19Motion - Revision Questions Question type: Centripetal ForceMark Webber and his Formula 1 racing car are taking a corner at the Australian Grand Prix. A camera views the racing car head on at point X on the bend where it is travelling at constant speed. At this point the radius of curvature is 36.0 m.The total mass of the car and driver is 800 kg.Q: On the diagram showing the camera’s view of the racing car, draw an arrow to represent the direction of the NET force acting on the racing car at this instant.FCThe magnitude of the horizontal force on the car is 6400 N.Q: Calculate the speed of the car.A: FC = mv2/RSo v =√FCR/m= √(6400)(36.0)/(800)= 17 ms-1
20Motion - Revision Questions Question type: Centripetal ForceQ: Referring to the racing car from the previous slide, explain:(a) Why the car needs a horizontal force to turn the corner.(b) Where this force comes from.A: (a) Newton 1 states all objects will continue in a straight line unless acted upon by a net force.In order for the car to travel in a circular path a constant force directed at right angles to the direction of motion (toward the centre of the circle) must exist.(b) The horizontal force arises from the frictional force exerted BY THE ROAD ON THE TYRES and is directed toward the centre of the circle the car is travelling in.
21Motion - Revision Questions Question type: Projectile MotionA bushwalker is stranded while walking. Search and rescue officers drop an emergency package from a helicopter to the bushwalker. They release the package when the helicopter is a height (h) above the ground, and directly above the bushwalker. The helicopter is moving with a velocity of 10 ms–1 at an angle of 30° to the horizontal, as shown in Figure 1. The package lands on the ground 3.0 s after its release. Ignore air resistance in your calculations.Figure 1Q: What is the value of h in Figure 1?A: Can approach in a number of ways.One way is: Find how long it takes to rise and fall back to same vertical height (h)Then subtract from total time to give a time for vertical fall under gravity with an initial velocity of 10 ms-1 directed at 30o below the horizontal
22Motion - Revision Questions Question type: Projectile MotionFigure 11. Time to get back to hSince this part of the journey is symmetrical time to reach max height = ½ time for this part of journey.h2. Value of hagain analyse vertical motionAnalyse vertical motion+veu = 10 Sin 30ov = ?a = 10 ms-2s = ht = 2.0 ss = ut + ½ at2h = (5)(2) + ½ (10)(4)h = 30 mu = - 10 Sin 30o ms-1v = 0a = 10 ms-2s = ?t = ?+vev = u + at0 = -10 Sin tt = 5/10 = 0.5 sec.So, total time to get back to h = 1.0 s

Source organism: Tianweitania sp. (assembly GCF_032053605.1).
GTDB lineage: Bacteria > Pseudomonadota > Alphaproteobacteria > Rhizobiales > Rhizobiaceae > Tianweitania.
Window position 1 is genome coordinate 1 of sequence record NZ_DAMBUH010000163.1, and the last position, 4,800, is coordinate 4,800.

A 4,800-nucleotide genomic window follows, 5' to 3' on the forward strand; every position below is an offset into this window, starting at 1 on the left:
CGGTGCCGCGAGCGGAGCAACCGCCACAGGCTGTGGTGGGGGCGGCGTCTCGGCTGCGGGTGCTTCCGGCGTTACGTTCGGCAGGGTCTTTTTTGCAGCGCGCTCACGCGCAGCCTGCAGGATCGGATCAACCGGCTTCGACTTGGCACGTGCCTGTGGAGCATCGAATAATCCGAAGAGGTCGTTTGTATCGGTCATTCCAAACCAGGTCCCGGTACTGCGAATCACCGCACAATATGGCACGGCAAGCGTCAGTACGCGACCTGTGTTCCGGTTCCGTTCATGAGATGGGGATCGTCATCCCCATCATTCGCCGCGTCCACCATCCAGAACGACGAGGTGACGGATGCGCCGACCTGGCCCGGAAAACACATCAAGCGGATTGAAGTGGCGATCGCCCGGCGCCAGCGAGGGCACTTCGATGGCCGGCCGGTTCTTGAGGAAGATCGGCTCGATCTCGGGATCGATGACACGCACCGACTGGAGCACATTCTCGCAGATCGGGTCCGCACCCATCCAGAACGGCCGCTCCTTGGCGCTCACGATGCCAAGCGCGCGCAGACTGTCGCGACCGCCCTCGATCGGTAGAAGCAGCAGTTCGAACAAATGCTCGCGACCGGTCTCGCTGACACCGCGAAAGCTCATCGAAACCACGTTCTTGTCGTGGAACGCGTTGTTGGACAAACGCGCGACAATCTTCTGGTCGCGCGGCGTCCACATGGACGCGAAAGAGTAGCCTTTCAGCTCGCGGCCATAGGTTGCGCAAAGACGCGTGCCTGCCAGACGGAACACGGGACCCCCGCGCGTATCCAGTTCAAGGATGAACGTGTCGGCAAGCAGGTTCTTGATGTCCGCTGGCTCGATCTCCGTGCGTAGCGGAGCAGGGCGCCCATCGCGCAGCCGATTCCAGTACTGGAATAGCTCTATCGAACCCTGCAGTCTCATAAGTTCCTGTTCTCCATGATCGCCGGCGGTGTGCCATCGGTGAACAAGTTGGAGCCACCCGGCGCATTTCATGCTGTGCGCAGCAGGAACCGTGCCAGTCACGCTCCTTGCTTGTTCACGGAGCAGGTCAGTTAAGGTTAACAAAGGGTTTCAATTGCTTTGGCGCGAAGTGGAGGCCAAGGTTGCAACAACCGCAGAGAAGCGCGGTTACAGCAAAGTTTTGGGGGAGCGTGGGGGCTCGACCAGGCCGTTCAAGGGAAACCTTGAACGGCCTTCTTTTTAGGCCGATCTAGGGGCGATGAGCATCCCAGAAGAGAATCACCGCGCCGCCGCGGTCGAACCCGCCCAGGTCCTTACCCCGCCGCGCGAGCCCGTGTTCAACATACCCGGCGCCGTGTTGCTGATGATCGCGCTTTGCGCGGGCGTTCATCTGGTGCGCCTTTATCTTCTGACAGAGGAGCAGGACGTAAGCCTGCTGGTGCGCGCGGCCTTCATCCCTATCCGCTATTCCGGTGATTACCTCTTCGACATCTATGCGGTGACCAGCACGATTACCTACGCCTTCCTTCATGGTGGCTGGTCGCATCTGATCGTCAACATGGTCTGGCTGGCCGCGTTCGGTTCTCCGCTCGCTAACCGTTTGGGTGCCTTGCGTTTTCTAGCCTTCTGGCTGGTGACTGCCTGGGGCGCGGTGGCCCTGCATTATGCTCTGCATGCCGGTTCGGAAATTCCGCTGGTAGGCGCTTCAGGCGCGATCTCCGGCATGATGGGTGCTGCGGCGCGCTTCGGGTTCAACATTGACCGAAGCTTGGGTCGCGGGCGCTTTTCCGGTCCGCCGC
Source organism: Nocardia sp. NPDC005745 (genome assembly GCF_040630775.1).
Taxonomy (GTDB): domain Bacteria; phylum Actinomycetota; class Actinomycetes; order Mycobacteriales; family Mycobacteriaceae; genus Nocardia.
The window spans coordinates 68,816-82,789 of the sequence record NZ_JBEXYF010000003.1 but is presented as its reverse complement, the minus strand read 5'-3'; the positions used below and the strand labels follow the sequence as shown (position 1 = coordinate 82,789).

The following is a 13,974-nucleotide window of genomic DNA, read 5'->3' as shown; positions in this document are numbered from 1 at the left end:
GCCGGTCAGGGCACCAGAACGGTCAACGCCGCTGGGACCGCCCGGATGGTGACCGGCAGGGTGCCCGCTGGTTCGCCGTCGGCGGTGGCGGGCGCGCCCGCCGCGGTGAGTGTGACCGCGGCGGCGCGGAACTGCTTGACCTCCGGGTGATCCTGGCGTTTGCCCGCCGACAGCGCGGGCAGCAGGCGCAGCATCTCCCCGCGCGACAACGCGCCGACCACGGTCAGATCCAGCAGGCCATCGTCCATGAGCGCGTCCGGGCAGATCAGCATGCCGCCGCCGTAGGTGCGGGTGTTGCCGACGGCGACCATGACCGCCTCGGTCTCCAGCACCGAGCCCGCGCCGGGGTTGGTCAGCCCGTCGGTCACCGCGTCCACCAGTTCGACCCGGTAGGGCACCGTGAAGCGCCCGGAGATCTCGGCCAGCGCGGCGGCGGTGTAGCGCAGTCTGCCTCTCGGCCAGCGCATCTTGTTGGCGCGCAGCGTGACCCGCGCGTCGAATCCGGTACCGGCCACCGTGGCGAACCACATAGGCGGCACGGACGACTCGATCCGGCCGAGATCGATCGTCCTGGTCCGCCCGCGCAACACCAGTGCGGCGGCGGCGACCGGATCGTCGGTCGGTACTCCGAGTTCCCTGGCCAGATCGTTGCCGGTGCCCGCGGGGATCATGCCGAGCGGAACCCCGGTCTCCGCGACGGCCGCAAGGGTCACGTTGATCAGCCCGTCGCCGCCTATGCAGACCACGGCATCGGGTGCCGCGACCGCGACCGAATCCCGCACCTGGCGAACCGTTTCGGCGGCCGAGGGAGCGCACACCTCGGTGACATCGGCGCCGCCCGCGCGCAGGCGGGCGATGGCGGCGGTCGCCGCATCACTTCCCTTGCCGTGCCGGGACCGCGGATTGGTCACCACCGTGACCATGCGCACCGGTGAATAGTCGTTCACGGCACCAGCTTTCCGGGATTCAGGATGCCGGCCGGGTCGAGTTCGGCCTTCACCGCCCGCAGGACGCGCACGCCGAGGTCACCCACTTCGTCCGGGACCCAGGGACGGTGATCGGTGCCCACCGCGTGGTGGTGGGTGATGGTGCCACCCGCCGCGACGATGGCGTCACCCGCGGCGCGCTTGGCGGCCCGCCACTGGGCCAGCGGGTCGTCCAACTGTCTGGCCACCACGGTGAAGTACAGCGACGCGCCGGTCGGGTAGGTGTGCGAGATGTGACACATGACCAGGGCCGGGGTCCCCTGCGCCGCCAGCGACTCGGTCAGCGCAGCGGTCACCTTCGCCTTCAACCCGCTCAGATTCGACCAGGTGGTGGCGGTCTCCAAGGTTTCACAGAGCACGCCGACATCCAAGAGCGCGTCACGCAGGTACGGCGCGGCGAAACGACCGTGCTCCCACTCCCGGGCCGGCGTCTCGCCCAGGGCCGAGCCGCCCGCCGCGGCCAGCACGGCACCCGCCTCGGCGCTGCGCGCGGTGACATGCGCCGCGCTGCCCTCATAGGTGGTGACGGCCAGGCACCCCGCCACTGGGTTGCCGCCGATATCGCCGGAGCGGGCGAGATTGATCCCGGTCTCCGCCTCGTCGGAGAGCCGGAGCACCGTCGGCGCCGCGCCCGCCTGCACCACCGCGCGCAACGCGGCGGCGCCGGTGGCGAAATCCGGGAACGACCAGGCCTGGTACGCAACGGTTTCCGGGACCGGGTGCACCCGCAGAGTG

23Motion - Revision Questions Question type: Projectile MotionFigure 1Q: Assuming that the helicopter continues to fly with its initial velocity, where is it when the package lands?Which one of the statements below is most correct?A. It is directly above the package.B. It is directly above a point that is 15 m beyond the package.C. It is directly above a point that is 26 m beyond the package.D. It is directly above a point that is 30 m from the bushwalker.Both the package and the helicopter have the same (constant) horizontal velocity, so the package will always be directly below the helicopter.So, alternative A is correct
24Motion - Revision Questions Question type: Sketch GraphsQ: Which of the graphs below best represents the speed of the package as a function of time?The key to the question is SPEED, this is the sum of both vertical and horizontal.Speed never falls to zero (there is always a horizontal component), so C and D are outA shows the object’s acceleration falling as it nears the ground – not so !So B must be the correct answer
25Motion - Revision Questions Question type: MomentumA car of mass 1000 kg travelling on a smooth road at 5.0 ms–1 collides with a truck that is stationary at a set of traffic lights. After the collision they are stuck together and move off with a speed of 2.0 ms–1Q: How much momentum did the car transfer to the truck?A: Mom is ALWAYS conserved.Mom of car before = (1000)(5) = 5000 kgms-1Mom of car after = (1000)(2) = 2000 kgms-1Since mom is conservedMom loss by car = Mom gain by truckSo, Mom transferred to truck = 3000 kgms-1Q: What is the mass of the truck?A: p = mvso, m = p/v= 3000/2= 1500 kg
26Motion - Revision Questions Question type: ImpulseA car of mass 1000 kg travelling on a smooth road at 5.0 ms–1 collides with a truck that is stationary at a set of traffic lights. After the collision they are stuck together and move off with a speed of 2.0 ms–1Q: If the collision took place over a period of 0.3 s, what was the average force exerted by the car on the truck?For the truckImpulse = Change in momentumFt = mvF(0.3) = 3000F = 10,000 N
27Motion - Revision Questions Question type: Relative MotionA train is travelling at a constant velocity on a level track. Lee is standing in the train, facing the front, and throws a ball vertically up in the air, and observes its motion.Q: Describe the motion of the ball as seen by Lee.Lee sees the ball move straight up and down.Sam, who is standing at a level crossing, sees Lee throw the ball into the air.Q: Describe and explain the motion of the ball as seen by Sam.From Sam’s point of view, the ball follows a parabolic path made up of the vertical motion imparted by Lee and the horizontal motion due to the train.
28Motion - Revision Questions Question type: Newtons 2nd LawIn Figure 2, a car of mass 1000 kg is being towed on a level road by a van of mass 2000 kg. There is a constant retarding force, due to air resistance and friction, of 500 N on the van, and 300 N on the car. The vehicles are travelling at a constant speed.Figure 2Q: What is the magnitude of the force driving the van?As the vehicles are travelling at constant speed, a = 0 and thus ΣF = 0 Thus driving force = total retarding forceThus driving Force = 800 NQ: What is the value of the tension, T, in the towbar?Looking at the car alone the forces acting are the tension in the towbar and the retarding force.Since the car is travelling at constant velocity, ΣF = 0, so tension = retarding force = 300 N